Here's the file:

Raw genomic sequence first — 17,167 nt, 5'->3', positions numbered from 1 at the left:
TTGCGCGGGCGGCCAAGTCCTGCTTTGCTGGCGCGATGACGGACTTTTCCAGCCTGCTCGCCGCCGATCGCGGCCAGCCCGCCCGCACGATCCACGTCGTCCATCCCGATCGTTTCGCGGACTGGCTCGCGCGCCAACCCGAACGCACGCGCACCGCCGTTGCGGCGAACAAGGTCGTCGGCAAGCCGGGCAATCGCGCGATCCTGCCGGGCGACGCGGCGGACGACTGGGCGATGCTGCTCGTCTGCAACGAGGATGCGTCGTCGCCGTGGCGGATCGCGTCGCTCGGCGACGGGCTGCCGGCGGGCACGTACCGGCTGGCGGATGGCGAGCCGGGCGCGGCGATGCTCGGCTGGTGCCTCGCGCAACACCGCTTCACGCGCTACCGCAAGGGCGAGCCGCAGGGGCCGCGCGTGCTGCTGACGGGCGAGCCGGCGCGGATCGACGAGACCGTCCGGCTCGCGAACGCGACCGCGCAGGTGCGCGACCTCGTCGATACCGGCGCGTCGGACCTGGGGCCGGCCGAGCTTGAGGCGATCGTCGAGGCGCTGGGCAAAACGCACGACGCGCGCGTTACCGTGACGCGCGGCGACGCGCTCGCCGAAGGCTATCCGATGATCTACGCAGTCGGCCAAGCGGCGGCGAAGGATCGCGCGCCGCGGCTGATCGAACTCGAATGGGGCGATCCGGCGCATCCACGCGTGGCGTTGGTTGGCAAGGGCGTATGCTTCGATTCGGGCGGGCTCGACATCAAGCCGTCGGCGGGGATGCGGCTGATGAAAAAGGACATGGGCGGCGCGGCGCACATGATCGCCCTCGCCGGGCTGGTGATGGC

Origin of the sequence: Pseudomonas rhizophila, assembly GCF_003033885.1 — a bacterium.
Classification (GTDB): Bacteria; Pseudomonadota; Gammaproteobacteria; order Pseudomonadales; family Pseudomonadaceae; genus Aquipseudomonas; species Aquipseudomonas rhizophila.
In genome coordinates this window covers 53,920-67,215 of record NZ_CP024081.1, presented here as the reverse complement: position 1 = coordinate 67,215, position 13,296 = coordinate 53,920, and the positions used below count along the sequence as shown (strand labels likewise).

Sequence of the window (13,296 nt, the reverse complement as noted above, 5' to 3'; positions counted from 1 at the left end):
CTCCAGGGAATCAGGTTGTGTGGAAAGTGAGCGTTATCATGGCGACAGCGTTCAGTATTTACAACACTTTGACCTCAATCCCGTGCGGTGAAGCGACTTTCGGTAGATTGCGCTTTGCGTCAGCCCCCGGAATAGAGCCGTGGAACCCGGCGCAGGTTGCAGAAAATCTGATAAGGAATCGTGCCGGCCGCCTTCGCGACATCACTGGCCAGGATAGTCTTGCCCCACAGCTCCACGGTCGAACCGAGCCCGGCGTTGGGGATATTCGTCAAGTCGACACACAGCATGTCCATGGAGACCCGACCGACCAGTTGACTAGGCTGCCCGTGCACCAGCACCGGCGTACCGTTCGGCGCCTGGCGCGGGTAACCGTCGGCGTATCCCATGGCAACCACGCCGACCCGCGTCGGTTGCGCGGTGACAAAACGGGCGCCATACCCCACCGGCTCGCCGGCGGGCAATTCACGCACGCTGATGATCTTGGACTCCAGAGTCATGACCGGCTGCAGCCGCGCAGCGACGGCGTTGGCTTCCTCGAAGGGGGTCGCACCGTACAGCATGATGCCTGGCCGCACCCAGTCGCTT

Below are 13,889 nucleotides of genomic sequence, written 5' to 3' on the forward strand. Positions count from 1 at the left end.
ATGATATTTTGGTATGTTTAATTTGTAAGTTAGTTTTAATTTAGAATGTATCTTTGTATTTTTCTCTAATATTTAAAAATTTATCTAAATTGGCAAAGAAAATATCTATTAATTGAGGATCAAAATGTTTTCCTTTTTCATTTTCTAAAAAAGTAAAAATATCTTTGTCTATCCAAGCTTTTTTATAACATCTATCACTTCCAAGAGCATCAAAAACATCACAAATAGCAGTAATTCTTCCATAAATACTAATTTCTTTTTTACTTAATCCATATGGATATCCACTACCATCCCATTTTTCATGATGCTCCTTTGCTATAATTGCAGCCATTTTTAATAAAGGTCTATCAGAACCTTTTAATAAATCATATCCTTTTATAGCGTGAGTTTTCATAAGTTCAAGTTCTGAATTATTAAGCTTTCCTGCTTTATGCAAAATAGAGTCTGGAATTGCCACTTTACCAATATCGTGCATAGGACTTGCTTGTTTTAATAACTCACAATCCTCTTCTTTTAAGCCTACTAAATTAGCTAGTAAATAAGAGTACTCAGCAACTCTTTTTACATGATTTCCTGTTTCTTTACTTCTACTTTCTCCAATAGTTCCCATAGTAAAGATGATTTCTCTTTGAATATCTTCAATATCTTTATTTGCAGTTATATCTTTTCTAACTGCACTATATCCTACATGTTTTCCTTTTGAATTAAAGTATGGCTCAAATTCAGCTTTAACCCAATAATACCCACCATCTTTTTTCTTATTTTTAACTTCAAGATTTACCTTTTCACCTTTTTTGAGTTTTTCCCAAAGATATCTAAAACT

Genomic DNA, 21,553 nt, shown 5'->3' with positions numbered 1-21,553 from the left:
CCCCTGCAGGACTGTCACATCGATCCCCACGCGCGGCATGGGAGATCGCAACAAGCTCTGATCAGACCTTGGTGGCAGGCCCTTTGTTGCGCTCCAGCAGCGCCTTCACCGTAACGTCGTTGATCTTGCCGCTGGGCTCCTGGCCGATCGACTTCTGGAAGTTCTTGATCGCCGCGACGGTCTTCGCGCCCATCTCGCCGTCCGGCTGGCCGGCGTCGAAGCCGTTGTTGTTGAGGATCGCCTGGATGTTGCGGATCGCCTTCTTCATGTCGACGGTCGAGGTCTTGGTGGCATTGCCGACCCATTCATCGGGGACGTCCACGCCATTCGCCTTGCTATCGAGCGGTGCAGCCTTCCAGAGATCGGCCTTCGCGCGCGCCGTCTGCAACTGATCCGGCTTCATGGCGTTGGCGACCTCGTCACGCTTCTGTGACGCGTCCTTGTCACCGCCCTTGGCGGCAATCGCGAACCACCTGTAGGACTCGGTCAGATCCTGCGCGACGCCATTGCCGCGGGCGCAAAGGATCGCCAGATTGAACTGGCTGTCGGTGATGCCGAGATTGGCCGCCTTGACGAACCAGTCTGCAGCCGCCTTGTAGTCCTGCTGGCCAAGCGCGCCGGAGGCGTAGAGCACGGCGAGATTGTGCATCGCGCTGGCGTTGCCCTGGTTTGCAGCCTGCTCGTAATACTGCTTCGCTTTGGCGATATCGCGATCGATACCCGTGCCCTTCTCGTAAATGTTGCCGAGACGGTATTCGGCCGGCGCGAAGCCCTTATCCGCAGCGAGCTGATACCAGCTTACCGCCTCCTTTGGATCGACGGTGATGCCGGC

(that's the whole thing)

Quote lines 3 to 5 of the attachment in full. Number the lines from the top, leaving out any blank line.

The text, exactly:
Origin of the sequence: Pseudomonas rhizophila, assembly GCF_003033885.1 — a bacterium.
Classification (GTDB): Bacteria; Pseudomonadota; Gammaproteobacteria; order Pseudomonadales; family Pseudomonadaceae; genus Aquipseudomonas; species Aquipseudomonas rhizophila.
In genome coordinates this window covers 53,920-67,215 of record NZ_CP024081.1, presented here as the reverse complement: position 1 = coordinate 67,215, position 13,296 = coordinate 53,920, and the positions used below count along the sequence as shown (strand labels likewise).